My dogs are pretty cute (to me anyway). They are also pretty smart, but they have animal brains and, although trainable, they seem to lack solid cause and effect thinking. They can learn to sit, come when called, and even dance, but they can’t quite figure out that if they corner the cat it WILL claw them. So they do it over and over and over.
RADs are the same way. They have a severely diminished ability for cause and effect thinking. Which makes sense if you think about it – if a baby cries and gets fed one time, then ignored the next time, then yelled at yet another time, it never knows what to expect. Since the brain learns via repetition, the brain never grasps the concept of cause (I cry) and effect (I get fed).
This is one reason why typical parenting methods such as charts and rewards don’t work (no matter how many times people say it will). The brains of traumatized children tend to run on a heightened state of arousal and stress, which inhibits their use of the cortex by funneling that energy to the lower, more primitive, parts of the brain. Their brain state makes them unable to consider the potential consequences of their actions. For these children, immediate reward is the most reinforcing – delayed gratification is almost impossible. Without input from the internal regulating capabilities of the cortex, the brainstem acts reflexively, impulsively and sometimes aggressively to any perceived threat.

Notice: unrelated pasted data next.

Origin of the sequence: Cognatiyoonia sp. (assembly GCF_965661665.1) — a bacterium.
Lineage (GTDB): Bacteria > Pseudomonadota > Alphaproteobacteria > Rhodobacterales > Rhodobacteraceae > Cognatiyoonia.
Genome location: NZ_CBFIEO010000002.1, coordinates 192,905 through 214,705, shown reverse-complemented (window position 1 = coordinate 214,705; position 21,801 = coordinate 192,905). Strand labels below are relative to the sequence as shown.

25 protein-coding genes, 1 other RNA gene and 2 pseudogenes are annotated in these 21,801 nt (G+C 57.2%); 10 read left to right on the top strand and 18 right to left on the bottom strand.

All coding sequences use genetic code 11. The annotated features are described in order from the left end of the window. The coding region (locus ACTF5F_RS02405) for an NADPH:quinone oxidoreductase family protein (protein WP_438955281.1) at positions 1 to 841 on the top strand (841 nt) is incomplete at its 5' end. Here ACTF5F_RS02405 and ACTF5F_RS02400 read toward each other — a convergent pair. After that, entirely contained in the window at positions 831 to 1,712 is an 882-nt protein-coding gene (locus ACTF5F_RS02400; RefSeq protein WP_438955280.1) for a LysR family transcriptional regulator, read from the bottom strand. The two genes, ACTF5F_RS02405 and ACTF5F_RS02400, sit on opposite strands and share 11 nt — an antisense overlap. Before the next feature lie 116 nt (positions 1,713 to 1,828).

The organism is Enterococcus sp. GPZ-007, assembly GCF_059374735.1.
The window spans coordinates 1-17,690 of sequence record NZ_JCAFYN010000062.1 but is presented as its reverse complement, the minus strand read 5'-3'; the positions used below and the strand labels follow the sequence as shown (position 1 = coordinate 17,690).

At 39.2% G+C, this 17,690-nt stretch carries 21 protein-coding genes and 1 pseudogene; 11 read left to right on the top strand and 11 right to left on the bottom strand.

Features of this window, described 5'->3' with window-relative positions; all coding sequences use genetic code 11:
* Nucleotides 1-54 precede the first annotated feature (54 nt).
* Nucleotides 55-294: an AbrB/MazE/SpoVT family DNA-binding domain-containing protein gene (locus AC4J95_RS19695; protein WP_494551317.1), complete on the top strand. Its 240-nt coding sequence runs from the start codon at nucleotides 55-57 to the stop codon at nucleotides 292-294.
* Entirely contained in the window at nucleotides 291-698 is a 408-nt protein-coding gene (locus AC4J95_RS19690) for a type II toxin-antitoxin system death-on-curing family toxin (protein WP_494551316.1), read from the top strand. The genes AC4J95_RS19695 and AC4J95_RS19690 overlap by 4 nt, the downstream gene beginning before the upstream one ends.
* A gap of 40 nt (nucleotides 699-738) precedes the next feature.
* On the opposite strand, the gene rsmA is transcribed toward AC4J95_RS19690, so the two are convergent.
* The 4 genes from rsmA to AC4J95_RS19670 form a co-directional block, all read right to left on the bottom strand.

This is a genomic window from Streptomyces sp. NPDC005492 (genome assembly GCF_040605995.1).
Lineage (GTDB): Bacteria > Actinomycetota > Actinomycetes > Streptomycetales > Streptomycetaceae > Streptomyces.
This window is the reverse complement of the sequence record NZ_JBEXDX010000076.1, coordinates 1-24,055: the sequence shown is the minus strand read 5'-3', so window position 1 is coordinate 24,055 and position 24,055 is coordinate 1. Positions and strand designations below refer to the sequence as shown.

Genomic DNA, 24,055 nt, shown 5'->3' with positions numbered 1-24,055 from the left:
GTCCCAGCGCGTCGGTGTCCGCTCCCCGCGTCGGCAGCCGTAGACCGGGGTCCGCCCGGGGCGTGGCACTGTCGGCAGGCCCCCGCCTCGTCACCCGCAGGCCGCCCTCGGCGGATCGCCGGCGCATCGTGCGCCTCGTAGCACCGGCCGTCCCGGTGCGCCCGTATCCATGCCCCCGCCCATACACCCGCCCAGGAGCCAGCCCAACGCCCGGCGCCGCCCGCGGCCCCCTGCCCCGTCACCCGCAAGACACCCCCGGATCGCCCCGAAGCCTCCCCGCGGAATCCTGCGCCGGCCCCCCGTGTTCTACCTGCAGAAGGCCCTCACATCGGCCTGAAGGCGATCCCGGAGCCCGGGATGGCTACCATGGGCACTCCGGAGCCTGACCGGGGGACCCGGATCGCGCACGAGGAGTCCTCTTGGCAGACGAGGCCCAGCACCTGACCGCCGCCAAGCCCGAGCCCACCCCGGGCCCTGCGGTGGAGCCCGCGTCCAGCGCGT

It is precisely this reason that it does absolutely no good to use the “normal” methods. When a RAD is dysregulated, they aren’t in their “right mind”. They aren’t able to reason, they aren’t able to think logically, they aren’t able to do much of anything except slip into survival mode. In his book The Boy Who Was Raised As A Dog, Dr Perry states “fear, quite literally, makes us dumber”, and if you think about it that makes total sense. Even the smartest person isn't concerned with how s/he is going to make money when faced with a life or death situation.
So if you have a RAD in your house, or if you are caring for a RAD, don’t bother trying to reason with, or discipline, or hope to make any difference in future behavior when the child is dysregulated. You have to get them regulated first, before anything you say will sink in. This is the premise behind Heather Forbes’ Beyond Consequences method, which seems to be one of the preferred methods among parents of RADs. If you are a caretaker of a RAD – no matter how infrequently – you owe it to him/her (and yourself if you want to keep your sanity around a bit longer!) to at least give it a read.